The author of the second creation account (2:4b-25) goes about his task very differently. His style is more narrative, and a majority of his text focuses on the human beings God created. Because of this, his portrayal of creation can be considered more relational, especially when one goes on to read the next couple of chapters authored by him as well, which deal with the fall of Adam and Eve and the stories of Cain and Abel. This author uses the word Yahweh for God (taken from the Hebrew YHWH, and translated in some Bibles as "the LORD") throughout his writings in the Old Testament, even before the revelation of the name to Moses in Exodus 3. That is to say that this author, called the "Yahwist" by scholars, identified the God of the Exodus (Yahweh) with the God of the patriarchs (Abraham, Isaac, and Jacob), and even with the Creator of all things.
Now that some preliminary groundwork has been laid regarding the two Genesis creation accounts, what do they tell us? Genesis 1 is very clear in stating that God is the Creator of all things: space, time, the Heavens, the Earth and all things on it. In contrast to some of the ancient Near Eastern creation myths of his time, the Priestly writer is clear on his stand of Who God is.
The cosmos and Earth were not formed out of the wars of the gods or by accidental happenings. Rather, the act of creation was orderly, and ordered by the one true God. Indeed, the creation account of Genesis 1 is a comprehensive description of how everything, animate and inanimate, has its origin in God. Every star, bird, leaf, and herb was created by God, according to the Priestly writer, and the "new creature" described in Genesis 1:26ff is particularly unique. On the one hand, humanity receives the same procreative blessing as the animal world (Gen. 1:28), yet humans are the only creatures described as being in God's "image and likeness." This phrase is worthy of further attention.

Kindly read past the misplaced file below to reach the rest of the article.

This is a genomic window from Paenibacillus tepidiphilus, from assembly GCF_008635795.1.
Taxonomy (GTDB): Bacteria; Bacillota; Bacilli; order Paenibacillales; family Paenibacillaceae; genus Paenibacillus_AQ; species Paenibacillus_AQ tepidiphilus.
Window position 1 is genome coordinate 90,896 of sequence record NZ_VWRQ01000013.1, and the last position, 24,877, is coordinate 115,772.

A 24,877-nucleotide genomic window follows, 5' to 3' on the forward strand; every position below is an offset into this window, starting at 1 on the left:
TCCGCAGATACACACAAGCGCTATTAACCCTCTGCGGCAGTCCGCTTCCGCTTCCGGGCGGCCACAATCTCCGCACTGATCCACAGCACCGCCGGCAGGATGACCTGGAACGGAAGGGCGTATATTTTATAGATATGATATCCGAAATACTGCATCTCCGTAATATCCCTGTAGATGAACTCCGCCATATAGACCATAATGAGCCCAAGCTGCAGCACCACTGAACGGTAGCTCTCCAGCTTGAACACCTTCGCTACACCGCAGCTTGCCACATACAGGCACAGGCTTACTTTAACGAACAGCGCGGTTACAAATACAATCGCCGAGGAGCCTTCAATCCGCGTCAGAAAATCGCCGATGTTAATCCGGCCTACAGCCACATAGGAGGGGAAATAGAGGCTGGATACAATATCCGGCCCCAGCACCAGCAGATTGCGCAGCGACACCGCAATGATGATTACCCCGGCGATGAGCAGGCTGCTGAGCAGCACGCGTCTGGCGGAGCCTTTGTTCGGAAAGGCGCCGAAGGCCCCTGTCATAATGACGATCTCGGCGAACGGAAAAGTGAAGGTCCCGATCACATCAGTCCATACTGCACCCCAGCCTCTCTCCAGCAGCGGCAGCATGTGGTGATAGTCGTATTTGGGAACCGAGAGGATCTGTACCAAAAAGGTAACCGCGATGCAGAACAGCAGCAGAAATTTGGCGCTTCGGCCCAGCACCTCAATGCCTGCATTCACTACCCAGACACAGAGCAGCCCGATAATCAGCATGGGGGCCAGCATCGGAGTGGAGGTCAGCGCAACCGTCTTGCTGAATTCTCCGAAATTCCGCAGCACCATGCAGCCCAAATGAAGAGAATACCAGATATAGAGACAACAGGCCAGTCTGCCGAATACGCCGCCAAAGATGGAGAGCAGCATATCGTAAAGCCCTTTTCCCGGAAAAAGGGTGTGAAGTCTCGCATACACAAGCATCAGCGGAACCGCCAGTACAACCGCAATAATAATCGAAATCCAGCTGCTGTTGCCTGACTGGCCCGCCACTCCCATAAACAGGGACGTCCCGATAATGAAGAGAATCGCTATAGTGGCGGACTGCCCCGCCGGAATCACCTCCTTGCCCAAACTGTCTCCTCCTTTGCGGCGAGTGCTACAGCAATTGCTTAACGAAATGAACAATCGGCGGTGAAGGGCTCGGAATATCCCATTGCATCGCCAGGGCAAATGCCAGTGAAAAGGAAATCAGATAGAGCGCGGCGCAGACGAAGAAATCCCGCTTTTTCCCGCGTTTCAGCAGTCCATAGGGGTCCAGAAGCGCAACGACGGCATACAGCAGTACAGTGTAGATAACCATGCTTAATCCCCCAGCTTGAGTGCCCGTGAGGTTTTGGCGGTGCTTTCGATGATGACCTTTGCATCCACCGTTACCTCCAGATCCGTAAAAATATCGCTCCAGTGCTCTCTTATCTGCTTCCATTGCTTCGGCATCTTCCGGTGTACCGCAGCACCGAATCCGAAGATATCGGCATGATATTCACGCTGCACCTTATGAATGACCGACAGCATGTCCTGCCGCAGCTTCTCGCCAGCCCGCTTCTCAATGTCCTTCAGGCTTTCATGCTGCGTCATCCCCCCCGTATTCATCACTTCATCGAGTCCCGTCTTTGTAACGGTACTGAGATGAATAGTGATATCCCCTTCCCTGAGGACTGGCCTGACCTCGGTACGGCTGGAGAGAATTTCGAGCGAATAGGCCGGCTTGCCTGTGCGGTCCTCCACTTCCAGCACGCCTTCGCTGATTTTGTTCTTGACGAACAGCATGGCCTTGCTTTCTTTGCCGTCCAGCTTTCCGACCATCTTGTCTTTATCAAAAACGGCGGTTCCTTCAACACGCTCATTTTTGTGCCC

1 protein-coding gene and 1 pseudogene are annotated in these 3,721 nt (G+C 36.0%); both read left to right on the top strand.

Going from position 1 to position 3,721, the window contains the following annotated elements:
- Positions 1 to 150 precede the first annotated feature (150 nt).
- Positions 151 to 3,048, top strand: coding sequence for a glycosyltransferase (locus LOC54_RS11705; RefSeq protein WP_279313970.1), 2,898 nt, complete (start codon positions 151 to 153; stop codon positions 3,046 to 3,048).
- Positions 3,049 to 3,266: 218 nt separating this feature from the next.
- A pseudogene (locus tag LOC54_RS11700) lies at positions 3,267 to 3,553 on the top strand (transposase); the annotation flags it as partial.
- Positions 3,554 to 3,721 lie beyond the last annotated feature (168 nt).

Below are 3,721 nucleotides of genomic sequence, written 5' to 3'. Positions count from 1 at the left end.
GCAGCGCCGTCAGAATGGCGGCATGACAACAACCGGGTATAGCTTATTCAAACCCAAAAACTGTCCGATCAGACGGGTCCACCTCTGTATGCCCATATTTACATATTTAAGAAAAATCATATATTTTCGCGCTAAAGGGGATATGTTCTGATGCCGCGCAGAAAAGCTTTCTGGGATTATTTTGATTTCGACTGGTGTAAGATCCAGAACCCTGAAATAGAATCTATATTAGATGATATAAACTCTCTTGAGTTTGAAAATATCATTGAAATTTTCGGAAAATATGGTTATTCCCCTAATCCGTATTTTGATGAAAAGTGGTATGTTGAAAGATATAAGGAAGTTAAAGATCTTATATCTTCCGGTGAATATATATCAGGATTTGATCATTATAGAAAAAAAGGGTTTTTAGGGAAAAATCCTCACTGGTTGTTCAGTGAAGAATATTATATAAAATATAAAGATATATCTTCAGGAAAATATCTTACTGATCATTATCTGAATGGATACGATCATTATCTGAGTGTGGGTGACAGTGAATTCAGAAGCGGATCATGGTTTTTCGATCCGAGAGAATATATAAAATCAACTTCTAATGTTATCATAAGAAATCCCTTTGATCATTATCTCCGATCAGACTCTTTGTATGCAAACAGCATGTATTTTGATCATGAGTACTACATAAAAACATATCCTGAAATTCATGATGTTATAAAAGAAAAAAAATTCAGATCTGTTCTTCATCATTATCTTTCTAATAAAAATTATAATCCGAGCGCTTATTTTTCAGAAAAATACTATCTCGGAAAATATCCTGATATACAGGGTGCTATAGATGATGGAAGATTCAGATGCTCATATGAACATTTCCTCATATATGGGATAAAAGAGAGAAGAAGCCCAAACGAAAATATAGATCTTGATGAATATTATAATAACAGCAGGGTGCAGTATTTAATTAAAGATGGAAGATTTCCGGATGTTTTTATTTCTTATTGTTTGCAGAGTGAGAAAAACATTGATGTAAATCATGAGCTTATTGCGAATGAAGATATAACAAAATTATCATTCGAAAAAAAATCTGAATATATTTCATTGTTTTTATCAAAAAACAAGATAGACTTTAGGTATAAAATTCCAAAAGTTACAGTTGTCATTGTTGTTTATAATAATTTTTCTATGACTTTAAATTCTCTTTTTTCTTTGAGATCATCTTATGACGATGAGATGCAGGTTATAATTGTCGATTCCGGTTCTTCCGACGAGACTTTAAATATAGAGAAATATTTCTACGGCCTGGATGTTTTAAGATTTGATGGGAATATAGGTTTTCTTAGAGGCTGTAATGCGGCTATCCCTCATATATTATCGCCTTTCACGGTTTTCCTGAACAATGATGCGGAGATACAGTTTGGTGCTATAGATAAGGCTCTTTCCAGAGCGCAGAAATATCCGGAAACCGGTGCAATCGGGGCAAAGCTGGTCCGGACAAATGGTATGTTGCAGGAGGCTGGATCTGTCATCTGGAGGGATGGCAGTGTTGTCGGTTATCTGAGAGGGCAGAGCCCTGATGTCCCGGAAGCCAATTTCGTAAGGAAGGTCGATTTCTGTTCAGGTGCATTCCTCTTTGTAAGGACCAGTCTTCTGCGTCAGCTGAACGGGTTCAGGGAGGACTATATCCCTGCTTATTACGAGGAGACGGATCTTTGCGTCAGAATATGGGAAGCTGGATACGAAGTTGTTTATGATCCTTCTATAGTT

Image and Likeness in Genesis 1
The word for image (ßelem) in the Old Testament most often has the meaning of a material image, a sculpture, a statue, or even sometimes an idol.2 It has a very tangible, concrete representational sense to it. The word for likeness (demut) finds the source of its meaning in the verb damah, which means "to be like." It signifies a likeness or representation of something and is used in Hebrew only when two things are being compared. It is not a "weak" word, suggesting only vague similarity ("She is 'like' her mother."); it actually can have the same tangible meaning as the above ßelem, image.
Only humanity is described in such language in the first creation account. Where this image and likeness resides in the human person or how it is manifested has long been debated, with the varying conclusions that humanity resembles God in everything from its regal stature, upright posture, intellect, free will, and dominion over creation to its creative power, immortality, and natural and supernatural virtue. Setting all of this aside, the important point that this passage makes is that humanity is in a relationship of likeness to God. The Priestly writer, tending toward a matter-of-fact style still manages to make this relational point. One Biblical commentator has even stated that this text is "speaking about an action of God, and not about the nature of humanity."3 In other words, "image and likeness" do not denote a particular quality found in humans which was added to the created person by God. Rather, Genesis 1:26 indicates that "humans are created in such a way that their very existence is intended to be their relationship to God."4
Obedience in Genesis 2